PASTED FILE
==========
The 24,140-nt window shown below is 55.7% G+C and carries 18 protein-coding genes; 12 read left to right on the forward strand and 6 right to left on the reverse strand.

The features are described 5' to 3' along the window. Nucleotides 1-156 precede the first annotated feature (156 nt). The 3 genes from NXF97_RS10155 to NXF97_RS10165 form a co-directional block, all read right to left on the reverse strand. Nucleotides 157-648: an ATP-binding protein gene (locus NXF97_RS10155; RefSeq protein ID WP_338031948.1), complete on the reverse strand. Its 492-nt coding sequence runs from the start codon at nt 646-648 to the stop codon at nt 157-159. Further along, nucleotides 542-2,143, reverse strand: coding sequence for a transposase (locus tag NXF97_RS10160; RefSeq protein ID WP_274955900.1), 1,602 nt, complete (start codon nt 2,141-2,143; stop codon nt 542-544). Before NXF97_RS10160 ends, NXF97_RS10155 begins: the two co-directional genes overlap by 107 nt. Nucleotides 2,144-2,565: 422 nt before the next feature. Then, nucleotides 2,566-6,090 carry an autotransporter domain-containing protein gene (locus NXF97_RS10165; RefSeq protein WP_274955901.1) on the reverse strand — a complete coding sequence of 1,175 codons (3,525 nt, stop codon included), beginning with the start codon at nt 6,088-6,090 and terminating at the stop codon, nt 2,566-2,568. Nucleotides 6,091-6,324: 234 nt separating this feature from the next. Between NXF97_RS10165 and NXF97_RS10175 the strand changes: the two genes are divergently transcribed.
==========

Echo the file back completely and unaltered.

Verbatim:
The 24,140-nt window shown below is 55.7% G+C and carries 18 protein-coding genes; 12 read left to right on the forward strand and 6 right to left on the reverse strand.

The features are described 5' to 3' along the window. Nucleotides 1-156 precede the first annotated feature (156 nt). The 3 genes from NXF97_RS10155 to NXF97_RS10165 form a co-directional block, all read right to left on the reverse strand. Nucleotides 157-648: an ATP-binding protein gene (locus NXF97_RS10155; RefSeq protein ID WP_338031948.1), complete on the reverse strand. Its 492-nt coding sequence runs from the start codon at nt 646-648 to the stop codon at nt 157-159. Further along, nucleotides 542-2,143, reverse strand: coding sequence for a transposase (locus tag NXF97_RS10160; RefSeq protein ID WP_274955900.1), 1,602 nt, complete (start codon nt 2,141-2,143; stop codon nt 542-544). Before NXF97_RS10160 ends, NXF97_RS10155 begins: the two co-directional genes overlap by 107 nt. Nucleotides 2,144-2,565: 422 nt before the next feature. Then, nucleotides 2,566-6,090 carry an autotransporter domain-containing protein gene (locus NXF97_RS10165; RefSeq protein WP_274955901.1) on the reverse strand — a complete coding sequence of 1,175 codons (3,525 nt, stop codon included), beginning with the start codon at nt 6,088-6,090 and terminating at the stop codon, nt 2,566-2,568. Nucleotides 6,091-6,324: 234 nt separating this feature from the next. Between NXF97_RS10165 and NXF97_RS10175 the strand changes: the two genes are divergently transcribed.